Last month I wrote about the presidency of George Bush Jr, and the disputed election in Florida that made it possible:
Some commentators seem surprised at Republican reluctance to denounce Trump’s stumbling efforts to steal this election. But given what they got away with twenty years ago, there’s nothing odd in the fact that they might have thought it was possible a second time.
But Florida 2000 has more to answer for than the fact that it made Bush president. There have been other effects that continue to shape the American body politic.
One is the malleability of facts. For a time, there was debate about what Florida voters did or meant to do, but after the terrorist attacks of September 2001 the media apparently decided that national unity required an end to any doubts about Bush’s legitimacy. So it became taboo to even mention the fact that, as best as anyone has been able to discover, Florida actually voted for Gore.
National unity is not a bad thing, but denial of reality always exacts a price. Constant repetition of the untruth that “Bush won Florida” laid the groundwork for both politicians and the media to get away with larger untruths in ensuing years (remember “Iraq has weapons of mass destruction”), eventually setting the scene for Donald Trump and the narrative of “fake news”.
Another effect was more benign. Florida alerted the political class to the fact that obsolete and ramshackle election procedures were a serious problem. Not nearly enough was done to address it, but some things were done, and without them this last election could have played out very differently.
The Help America Vote Act of 2002, passed in response to the Florida fiasco, provided funding and assistance for states to modernise their voting machines, and set minimum standards for security and auditability. It was largely due to it that November’s election was relatively free from genuine (as distinct from confected) disputes, and that close contests, such as Georgia’s, could be manually recounted and produce clear, verifiable results.
But the final effect of 2000 did not have such happy consequences. The television networks were badly burnt by the Florida experience, where they had called the state (and therefore the election) first for Gore and then for Bush – having to retract both calls when it became clear how close it was. They resolved with one mind never to be so hasty again.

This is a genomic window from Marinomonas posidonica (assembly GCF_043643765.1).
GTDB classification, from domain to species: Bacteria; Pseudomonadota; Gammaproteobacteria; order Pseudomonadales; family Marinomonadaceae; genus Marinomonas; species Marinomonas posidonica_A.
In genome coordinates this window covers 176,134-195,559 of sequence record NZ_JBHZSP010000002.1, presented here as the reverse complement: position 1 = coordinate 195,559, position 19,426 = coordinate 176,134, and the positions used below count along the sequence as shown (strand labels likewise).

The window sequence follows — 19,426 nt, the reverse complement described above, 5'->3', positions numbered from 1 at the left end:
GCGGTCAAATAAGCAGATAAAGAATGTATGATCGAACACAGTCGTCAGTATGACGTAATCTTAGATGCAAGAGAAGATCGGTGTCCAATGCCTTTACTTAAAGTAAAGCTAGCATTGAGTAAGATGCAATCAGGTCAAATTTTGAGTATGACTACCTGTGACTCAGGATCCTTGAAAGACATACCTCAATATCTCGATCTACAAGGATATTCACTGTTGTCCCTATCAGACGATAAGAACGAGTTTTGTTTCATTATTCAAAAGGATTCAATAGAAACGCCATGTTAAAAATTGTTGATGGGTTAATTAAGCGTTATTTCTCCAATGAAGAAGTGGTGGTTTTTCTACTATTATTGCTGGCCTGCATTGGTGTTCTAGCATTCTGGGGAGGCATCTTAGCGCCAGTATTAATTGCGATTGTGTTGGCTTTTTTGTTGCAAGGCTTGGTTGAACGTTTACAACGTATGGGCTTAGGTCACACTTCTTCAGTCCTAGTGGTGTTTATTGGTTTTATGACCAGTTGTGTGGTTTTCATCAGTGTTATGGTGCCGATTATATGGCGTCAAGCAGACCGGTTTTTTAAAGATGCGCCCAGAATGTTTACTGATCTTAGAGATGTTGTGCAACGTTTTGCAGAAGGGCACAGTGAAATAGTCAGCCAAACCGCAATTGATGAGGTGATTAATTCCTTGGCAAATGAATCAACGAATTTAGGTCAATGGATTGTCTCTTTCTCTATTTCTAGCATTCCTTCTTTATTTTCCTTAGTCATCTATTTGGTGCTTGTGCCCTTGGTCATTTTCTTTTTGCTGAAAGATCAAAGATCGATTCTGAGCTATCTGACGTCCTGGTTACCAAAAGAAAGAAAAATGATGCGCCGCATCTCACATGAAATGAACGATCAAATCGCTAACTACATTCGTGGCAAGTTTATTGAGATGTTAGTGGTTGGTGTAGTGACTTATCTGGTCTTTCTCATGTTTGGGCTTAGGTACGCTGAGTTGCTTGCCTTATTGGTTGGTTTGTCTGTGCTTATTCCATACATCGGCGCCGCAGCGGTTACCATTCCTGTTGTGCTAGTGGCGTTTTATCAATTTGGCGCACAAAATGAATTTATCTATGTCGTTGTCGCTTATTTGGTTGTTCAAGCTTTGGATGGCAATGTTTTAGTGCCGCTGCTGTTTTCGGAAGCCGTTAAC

And not being hasty is a good thing. But what has happened in practice is that the media have gone to the other extreme, deferring their calls of election results to well past the point where they are in fact crystal clear to any reasonably well-informed observer.
Why does that matter? The problem is that the mass of the viewing public, who (happily for them) are not psephologists, are given the impression that elections are much closer or more doubtful than they really are. The hours – sometimes days – in which an election that has really been resolved is presented as still open are a time in which conspiracy theories and other “alternative” narratives can take hold, just as we saw in November.
This was a close election. It was entirely proper that no winner was called on the night. But by the following (Wednesday) night there was no longer any serious doubt, and the media should have informed their viewers at that point that Joe Biden had won the election. Instead, they waited another day and a half, a gap that was eagerly filled by Trump and his preposterous stories of voter fraud.
And they were still at it last week, with the two Senate runoff elections in Georgia. Both were clear on the night, but the media called the by-election only very late that night and the regular election not until the following afternoon. Yes, they were both close, but not very close; Democrat Jon Ossoff won the regular election by more than 50,000 votes (compared to Biden’s margin in the same state of about 12,000).
I don’t know whether a prompt call of the Georgia results would have taken some of the wind out of the sails of the rioters in Washington the following day. It’s possible it would have just made them more angry. But the practice of making very late calls certainly contributes to a general sense that election results are a locus of doubt and confusion, when the reality is actually quite different.
It needs to be said loudly and often – because it’s true, and the truth matters – that Biden, while he certainly didn’t win in a landslide, won a clear and utterly indisputable victory. Those who refuse to accept that are not simply voicing an alternative point of view, they are objectively wrong. But in its different ways Florida 2000 has made that more difficult to see.